We applied the same questionnaires containing 38 questions as used in the European survey study [23]. Questions were organised on a multi-choice setting, allowing multiple answers and also free-text responses. It was not necessary to translate and validate the questionnaire in Portuguese and Spanish as the instrument was applied in its original format in English.

We created an online survey (via REDCAP). The participation in the survey was voluntary and respondents did not receive any fee. In the current study, we presented the diverse features of fractionation use in post-operative radiation therapy for breast cancer.

The statistical analyses

The dichotomic and continuous variables were treated as proportions (percentage) and median with standard deviation, respectively. The influence of the following medical aspects in the radiation oncologists’ choices to recommend moderately hypofractionated post-operative radiation therapy schedules was investigated: number of breast cancer cases per month, age group, practice setting, years of practice, time dedicated to breast cancer, and academic institution. The treatment (dose to organs at risk, dose inhomogeneity, use of high tangents, regional nodal irradiation, internal mammary node irradiation, flap-based breast reconstruction, and implant-based breast reconstruction) and tumour aspects (breast cancer stage, breast size, tumour side, breast cancer molecular subtype, tumour grade, surgical margins) were tested for association with the decision or contraindication to recommend moderately hypofractionated post-operative. A chi-square test was used in all the analyses. For each subgroup analysis, the odds ratio and 95% confidence interval (CI) were calculated. Statistical significance was defined as a p-value of 0.05. The statistical analysis was performed with the software SPSS version 25.0 and SAS® version 9.4.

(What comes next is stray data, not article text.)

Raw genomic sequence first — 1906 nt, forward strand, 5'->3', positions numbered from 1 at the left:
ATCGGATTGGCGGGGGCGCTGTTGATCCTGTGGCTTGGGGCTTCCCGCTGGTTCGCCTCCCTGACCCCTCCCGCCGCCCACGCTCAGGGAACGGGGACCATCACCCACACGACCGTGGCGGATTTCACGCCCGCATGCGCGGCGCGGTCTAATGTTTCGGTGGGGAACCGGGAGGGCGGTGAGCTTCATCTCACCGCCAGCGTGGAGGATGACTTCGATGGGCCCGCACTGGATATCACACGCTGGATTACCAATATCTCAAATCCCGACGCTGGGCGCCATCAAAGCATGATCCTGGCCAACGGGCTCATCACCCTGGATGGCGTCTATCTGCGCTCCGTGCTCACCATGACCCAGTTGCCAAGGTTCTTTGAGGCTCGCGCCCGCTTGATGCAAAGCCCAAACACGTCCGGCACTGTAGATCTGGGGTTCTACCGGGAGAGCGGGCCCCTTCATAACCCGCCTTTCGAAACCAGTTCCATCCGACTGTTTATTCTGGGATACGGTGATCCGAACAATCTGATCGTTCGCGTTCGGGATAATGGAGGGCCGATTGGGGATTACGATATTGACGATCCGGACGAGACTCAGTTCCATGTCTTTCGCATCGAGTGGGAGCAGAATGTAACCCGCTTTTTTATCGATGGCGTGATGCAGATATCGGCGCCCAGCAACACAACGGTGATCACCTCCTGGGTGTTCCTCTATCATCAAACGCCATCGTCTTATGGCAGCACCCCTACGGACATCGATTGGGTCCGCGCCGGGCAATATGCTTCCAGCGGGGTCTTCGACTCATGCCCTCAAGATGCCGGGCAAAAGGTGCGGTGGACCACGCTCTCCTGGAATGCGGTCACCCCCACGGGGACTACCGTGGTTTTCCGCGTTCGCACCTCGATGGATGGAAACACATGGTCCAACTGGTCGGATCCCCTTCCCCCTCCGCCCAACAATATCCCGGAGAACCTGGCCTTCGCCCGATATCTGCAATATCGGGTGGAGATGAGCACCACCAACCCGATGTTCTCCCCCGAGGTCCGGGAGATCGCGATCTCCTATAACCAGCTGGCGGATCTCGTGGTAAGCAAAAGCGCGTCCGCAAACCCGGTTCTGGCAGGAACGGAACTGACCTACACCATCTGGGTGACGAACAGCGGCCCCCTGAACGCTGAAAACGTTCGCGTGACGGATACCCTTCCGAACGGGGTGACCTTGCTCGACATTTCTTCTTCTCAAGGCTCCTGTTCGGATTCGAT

Results

A total of 173 radiation oncologists (17.2% of the total number of invitations) answered the questionnaire. Most respondents practiced in Brazil n = 90 (52.0%), Argentina n = 23 (13.2%) and Mexico n = 12 (6.9%) as described in Figure 1.

155227.png
Figure 1. Number of radiation oncologists and countries that were included

Only 25 of participants had an academic affiliation (14.4%), and 146 (84.4%) had practiced for at least 5 years since completing residency; 68.8% of the respondents affirmed that they dedicated at least 25% of their clinical time to breast cancer patients, with 54.3% treating 11 or more cases of breast cancer per month.